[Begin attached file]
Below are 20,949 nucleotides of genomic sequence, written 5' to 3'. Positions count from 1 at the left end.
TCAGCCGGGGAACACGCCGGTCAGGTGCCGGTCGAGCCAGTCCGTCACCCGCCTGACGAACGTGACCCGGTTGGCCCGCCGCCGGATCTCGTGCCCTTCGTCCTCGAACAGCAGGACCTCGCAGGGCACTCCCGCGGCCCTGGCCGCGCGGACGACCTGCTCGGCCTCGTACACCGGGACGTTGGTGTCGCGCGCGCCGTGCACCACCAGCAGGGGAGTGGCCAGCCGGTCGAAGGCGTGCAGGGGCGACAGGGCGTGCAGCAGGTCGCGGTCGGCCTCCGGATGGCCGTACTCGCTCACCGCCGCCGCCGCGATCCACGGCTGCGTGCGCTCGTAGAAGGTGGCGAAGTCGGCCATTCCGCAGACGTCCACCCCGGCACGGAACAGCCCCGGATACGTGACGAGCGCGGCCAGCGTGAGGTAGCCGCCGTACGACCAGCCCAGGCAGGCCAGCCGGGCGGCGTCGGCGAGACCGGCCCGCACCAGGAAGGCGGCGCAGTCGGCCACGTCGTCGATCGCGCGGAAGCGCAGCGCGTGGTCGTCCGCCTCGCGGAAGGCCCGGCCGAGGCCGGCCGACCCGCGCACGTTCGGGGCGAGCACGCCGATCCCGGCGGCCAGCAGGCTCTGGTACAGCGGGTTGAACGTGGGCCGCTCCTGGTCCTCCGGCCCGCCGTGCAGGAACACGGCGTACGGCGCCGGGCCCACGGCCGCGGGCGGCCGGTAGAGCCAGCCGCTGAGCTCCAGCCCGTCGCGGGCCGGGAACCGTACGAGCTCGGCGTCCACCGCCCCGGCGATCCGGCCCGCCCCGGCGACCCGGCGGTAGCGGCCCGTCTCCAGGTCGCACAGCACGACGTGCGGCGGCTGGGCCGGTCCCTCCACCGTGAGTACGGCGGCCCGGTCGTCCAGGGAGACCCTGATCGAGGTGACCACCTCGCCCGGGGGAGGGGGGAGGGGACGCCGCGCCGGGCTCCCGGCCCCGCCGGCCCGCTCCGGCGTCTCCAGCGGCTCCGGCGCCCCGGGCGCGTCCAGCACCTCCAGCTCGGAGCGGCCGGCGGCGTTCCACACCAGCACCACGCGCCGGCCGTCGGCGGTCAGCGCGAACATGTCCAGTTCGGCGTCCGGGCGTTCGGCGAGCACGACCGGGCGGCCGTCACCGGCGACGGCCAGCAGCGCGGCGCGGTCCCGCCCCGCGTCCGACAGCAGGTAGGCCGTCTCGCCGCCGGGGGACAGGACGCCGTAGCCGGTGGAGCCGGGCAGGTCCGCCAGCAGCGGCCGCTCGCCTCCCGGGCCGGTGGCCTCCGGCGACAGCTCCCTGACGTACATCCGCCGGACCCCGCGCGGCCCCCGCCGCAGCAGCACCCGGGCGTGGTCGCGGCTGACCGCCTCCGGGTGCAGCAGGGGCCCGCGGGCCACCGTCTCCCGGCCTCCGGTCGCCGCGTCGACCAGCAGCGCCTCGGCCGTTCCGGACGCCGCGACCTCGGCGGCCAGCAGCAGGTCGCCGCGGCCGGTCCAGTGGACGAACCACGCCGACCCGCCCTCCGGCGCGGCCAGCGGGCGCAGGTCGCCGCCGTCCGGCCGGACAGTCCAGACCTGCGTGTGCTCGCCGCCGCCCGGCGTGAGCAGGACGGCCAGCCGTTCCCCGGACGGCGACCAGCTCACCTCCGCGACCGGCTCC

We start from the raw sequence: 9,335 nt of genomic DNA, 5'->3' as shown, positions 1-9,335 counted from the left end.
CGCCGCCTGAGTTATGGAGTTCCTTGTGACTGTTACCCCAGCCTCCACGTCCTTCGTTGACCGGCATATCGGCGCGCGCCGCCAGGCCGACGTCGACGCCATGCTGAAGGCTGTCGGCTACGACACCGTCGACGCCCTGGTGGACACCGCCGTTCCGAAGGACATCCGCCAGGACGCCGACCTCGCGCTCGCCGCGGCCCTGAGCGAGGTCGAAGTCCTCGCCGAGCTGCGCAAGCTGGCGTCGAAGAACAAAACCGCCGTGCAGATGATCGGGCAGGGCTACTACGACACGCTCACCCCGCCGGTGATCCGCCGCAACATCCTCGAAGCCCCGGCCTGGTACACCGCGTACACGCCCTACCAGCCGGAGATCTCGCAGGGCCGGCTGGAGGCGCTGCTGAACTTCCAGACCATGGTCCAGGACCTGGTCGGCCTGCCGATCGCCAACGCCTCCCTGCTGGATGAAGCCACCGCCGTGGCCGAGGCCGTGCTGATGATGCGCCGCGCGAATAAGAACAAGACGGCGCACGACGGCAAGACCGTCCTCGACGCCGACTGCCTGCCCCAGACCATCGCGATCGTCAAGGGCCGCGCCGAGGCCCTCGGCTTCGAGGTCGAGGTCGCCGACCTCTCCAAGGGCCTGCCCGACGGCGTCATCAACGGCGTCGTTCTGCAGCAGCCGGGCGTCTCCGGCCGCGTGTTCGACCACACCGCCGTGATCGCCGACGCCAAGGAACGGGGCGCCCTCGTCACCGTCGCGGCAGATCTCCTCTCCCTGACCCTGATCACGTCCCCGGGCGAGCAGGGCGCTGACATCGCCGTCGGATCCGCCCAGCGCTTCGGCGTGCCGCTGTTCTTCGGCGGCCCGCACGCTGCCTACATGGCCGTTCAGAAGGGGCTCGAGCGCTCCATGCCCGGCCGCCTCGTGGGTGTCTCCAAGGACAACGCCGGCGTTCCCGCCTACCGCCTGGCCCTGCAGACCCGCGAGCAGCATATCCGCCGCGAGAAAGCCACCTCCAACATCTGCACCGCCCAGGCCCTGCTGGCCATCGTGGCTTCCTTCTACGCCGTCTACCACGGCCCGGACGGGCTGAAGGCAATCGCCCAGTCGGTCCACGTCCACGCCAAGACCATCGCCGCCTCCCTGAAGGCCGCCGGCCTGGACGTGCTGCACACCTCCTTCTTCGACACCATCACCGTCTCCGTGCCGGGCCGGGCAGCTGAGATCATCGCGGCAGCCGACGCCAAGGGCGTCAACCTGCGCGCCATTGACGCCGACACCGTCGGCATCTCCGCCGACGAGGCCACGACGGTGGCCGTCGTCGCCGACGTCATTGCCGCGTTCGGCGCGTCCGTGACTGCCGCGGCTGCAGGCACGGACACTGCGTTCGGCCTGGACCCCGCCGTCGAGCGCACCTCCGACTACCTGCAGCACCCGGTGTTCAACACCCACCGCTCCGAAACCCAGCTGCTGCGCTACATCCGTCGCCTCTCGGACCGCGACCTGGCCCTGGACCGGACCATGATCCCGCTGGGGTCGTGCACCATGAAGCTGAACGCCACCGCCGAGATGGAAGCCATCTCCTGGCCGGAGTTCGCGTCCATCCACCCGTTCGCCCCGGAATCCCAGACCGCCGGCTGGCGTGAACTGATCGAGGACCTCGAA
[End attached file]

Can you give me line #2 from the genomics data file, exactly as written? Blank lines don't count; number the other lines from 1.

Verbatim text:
TCAGCCGGGGAACACGCCGGTCAGGTGCCGGTCGAGCCAGTCCGTCACCCGCCTGACGAACGTGACCCGGTTGGCCCGCCGCCGGATCTCGTGCCCTTCGTCCTCGAACAGCAGGACCTCGCAGGGCACTCCCGCGGCCCTGGCCGCGCGGACGACCTGCTCGGCCTCGTACACCGGGACGTTGGTGTCGCGCGCGCCGTGCACCACCAGCAGGGGAGTGGCCAGCCGGTCGAAGGCGTGCAGGGGCGACAGGGCGTGCAGCAGGTCGCGGTCGGCCTCCGGATGGCCGTACTCGCTCACCGCCGCCGCCGCGATCCACGGCTGCGTGCGCTCGTAGAAGGTGGCGAAGTCGGCCATTCCGCAGACGTCCACCCCGGCACGGAACAGCCCCGGATACGTGACGAGCGCGGCCAGCGTGAGGTAGCCGCCGTACGACCAGCCCAGGCAGGCCAGCCGGGCGGCGTCGGCGAGACCGGCCCGCACCAGGAAGGCGGCGCAGTCGGCCACGTCGTCGATCGCGCGGAAGCGCAGCGCGTGGTCGTCCGCCTCGCGGAAGGCCCGGCCGAGGCCGGCCGACCCGCGCACGTTCGGGGCGAGCACGCCGATCCCGGCGGCCAGCAGGCTCTGGTACAGCGGGTTGAACGTGGGCCGCTCCTGGTCCTCCGGCCCGCCGTGCAGGAACACGGCGTACGGCGCCGGGCCCACGGCCGCGGGCGGCCGGTAGAGCCAGCCGCTGAGCTCCAGCCCGTCGCGGGCCGGGAACCGTACGAGCTCGGCGTCCACCGCCCCGGCGATCCGGCCCGCCCCGGCGACCCGGCGGTAGCGGCCCGTCTCCAGGTCGCACAGCACGACGTGCGGCGGCTGGGCCGGTCCCTCCACCGTGAGTACGGCGGCCCGGTCGTCCAGGGAGACCCTGATCGAGGTGACCACCTCGCCCGGGGGAGGGGGGAGGGGACGCCGCGCCGGGCTCCCGGCCCCGCCGGCCCGCTCCGGCGTCTCCAGCGGCTCCGGCGCCCCGGGCGCGTCCAGCACCTCCAGCTCGGAGCGGCCGGCGGCGTTCCACACCAGCACCACGCGCCGGCCGTCGGCGGTCAGCGCGAACATGTCCAGTTCGGCGTCCGGGCGTTCGGCGAGCACGACCGGGCGGCCGTCACCGGCGACGGCCAGCAGCGCGGCGCGGTCCCGCCCCGCGTCCGACAGCAGGTAGGCCGTCTCGCCGCCGGGGGACAGGACGCCGTAGCCGGTGGAGCCGGGCAGGTCCGCCAGCAGCGGCCGCTCGCCTCCCGGGCCGGTGGCCTCCGGCGACAGCTCCCTGACGTACATCCGCCGGACCCCGCGCGGCCCCCGCCGCAGCAGCACCCGGGCGTGGTCGCGGCTGACCGCCTCCGGGTGCAGCAGGGGCCCGCGGGCCACCGTCTCCCGGCCTCCGGTCGCCGCGTCGACCAGCAGCGCCTCGGCCGTTCCGGACGCCGCGACCTCGGCGGCCAGCAGCAGGTCGCCGCGGCCGGTCCAGTGGACGAACCACGCCGACCCGCCCTCCGGCGCGGCCAGCGGGCGCAGGTCGCCGCCGTCCGGCCGGACAGTCCAGACCTGCGTGTGCTCGCCGCCGCCCGGCGTGAGCAGGACGGCCAGCCGTTCCCCGGACGGCGACCAGCTCACCTCCGCGACCGGCTCC